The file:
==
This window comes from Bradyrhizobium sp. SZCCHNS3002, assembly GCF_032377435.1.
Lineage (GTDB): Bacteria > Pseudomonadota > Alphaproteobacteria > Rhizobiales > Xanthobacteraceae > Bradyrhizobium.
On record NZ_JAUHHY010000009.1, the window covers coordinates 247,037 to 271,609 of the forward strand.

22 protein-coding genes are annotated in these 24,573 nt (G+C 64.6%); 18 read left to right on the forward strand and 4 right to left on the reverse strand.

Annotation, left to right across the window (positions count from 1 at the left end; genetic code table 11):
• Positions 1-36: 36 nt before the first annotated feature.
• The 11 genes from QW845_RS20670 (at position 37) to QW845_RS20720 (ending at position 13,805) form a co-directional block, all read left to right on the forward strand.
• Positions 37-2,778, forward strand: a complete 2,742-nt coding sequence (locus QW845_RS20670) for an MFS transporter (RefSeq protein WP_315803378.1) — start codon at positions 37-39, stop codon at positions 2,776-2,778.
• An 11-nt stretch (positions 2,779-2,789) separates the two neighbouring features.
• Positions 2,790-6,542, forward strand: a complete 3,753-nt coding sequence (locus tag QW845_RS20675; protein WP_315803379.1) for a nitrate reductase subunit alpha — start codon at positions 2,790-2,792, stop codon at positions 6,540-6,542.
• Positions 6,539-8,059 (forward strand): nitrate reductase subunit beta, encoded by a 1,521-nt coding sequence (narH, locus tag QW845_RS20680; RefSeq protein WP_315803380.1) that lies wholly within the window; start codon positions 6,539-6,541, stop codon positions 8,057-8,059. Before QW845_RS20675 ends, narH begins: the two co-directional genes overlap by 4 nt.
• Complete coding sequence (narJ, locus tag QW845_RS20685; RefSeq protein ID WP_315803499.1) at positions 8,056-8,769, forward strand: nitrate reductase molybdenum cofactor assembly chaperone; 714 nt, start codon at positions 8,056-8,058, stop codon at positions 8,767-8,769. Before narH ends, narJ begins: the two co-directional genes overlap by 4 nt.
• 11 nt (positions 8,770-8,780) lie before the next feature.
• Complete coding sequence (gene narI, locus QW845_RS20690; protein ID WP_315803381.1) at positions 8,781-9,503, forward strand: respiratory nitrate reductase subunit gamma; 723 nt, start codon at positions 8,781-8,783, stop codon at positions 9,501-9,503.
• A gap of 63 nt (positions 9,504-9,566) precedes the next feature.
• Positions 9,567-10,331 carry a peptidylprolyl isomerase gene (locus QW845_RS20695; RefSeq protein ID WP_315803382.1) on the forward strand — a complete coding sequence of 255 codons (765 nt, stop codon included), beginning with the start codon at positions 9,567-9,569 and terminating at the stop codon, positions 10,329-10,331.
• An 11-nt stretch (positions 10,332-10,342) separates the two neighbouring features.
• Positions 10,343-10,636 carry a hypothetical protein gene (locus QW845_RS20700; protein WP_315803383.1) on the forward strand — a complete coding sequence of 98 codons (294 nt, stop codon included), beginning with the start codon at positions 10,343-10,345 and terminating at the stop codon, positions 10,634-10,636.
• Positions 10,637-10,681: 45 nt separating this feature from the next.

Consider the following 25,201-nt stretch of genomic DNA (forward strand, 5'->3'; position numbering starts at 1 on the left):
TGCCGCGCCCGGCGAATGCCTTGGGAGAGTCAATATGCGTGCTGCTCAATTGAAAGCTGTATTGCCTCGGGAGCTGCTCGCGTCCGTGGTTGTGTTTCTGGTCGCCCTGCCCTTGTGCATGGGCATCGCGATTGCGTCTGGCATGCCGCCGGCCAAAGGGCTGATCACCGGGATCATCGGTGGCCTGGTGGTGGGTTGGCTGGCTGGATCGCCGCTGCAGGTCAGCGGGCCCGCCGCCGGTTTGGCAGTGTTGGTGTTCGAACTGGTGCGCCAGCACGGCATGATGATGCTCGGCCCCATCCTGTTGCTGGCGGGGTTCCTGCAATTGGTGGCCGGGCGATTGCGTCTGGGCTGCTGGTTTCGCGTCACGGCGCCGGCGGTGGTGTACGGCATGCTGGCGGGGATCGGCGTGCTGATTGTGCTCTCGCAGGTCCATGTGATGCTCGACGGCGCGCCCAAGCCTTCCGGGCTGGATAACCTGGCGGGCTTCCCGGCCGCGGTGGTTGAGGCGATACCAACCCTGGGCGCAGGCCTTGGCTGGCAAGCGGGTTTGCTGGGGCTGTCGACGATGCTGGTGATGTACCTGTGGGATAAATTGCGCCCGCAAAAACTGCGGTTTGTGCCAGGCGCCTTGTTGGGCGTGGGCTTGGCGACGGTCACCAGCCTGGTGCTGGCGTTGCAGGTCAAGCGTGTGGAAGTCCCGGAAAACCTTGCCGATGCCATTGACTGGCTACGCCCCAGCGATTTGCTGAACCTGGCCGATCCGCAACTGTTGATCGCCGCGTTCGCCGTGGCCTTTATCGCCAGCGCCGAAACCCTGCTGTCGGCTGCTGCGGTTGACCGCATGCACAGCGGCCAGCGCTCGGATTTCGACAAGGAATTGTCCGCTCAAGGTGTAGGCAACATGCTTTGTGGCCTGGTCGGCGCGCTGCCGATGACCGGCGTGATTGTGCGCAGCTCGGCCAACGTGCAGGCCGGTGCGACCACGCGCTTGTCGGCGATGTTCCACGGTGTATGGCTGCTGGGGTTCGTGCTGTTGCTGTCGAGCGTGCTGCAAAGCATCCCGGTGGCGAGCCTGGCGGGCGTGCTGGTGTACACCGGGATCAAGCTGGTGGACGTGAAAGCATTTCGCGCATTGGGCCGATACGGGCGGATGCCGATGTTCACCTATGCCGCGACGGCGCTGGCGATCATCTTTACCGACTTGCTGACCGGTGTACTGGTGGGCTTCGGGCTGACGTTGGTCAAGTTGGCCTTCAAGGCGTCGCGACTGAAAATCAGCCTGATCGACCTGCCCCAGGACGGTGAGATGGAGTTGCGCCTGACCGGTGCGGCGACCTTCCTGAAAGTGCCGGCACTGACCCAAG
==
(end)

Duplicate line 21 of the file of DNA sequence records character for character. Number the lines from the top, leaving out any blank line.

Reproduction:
TGCCGCGCCCGGCGAATGCCTTGGGAGAGTCAATATGCGTGCTGCTCAATTGAAAGCTGTATTGCCTCGGGAGCTGCTCGCGTCCGTGGTTGTGTTTCTGGTCGCCCTGCCCTTGTGCATGGGCATCGCGATTGCGTCTGGCATGCCGCCGGCCAAAGGGCTGATCACCGGGATCATCGGTGGCCTGGTGGTGGGTTGGCTGGCTGGATCGCCGCTGCAGGTCAGCGGGCCCGCCGCCGGTTTGGCAGTGTTGGTGTTCGAACTGGTGCGCCAGCACGGCATGATGATGCTCGGCCCCATCCTGTTGCTGGCGGGGTTCCTGCAATTGGTGGCCGGGCGATTGCGTCTGGGCTGCTGGTTTCGCGTCACGGCGCCGGCGGTGGTGTACGGCATGCTGGCGGGGATCGGCGTGCTGATTGTGCTCTCGCAGGTCCATGTGATGCTCGACGGCGCGCCCAAGCCTTCCGGGCTGGATAACCTGGCGGGCTTCCCGGCCGCGGTGGTTGAGGCGATACCAACCCTGGGCGCAGGCCTTGGCTGGCAAGCGGGTTTGCTGGGGCTGTCGACGATGCTGGTGATGTACCTGTGGGATAAATTGCGCCCGCAAAAACTGCGGTTTGTGCCAGGCGCCTTGTTGGGCGTGGGCTTGGCGACGGTCACCAGCCTGGTGCTGGCGTTGCAGGTCAAGCGTGTGGAAGTCCCGGAAAACCTTGCCGATGCCATTGACTGGCTACGCCCCAGCGATTTGCTGAACCTGGCCGATCCGCAACTGTTGATCGCCGCGTTCGCCGTGGCCTTTATCGCCAGCGCCGAAACCCTGCTGTCGGCTGCTGCGGTTGACCGCATGCACAGCGGCCAGCGCTCGGATTTCGACAAGGAATTGTCCGCTCAAGGTGTAGGCAACATGCTTTGTGGCCTGGTCGGCGCGCTGCCGATGACCGGCGTGATTGTGCGCAGCTCGGCCAACGTGCAGGCCGGTGCGACCACGCGCTTGTCGGCGATGTTCCACGGTGTATGGCTGCTGGGGTTCGTGCTGTTGCTGTCGAGCGTGCTGCAAAGCATCCCGGTGGCGAGCCTGGCGGGCGTGCTGGTGTACACCGGGATCAAGCTGGTGGACGTGAAAGCATTTCGCGCATTGGGCCGATACGGGCGGATGCCGATGTTCACCTATGCCGCGACGGCGCTGGCGATCATCTTTACCGACTTGCTGACCGGTGTACTGGTGGGCTTCGGGCTGACGTTGGTCAAGTTGGCCTTCAAGGCGTCGCGACTGAAAATCAGCCTGATCGACCTGCCCCAGGACGGTGAGATGGAGTTGCGCCTGACCGGTGCGGCGACCTTCCTGAAAGTGCCGGCACTGACCCAAG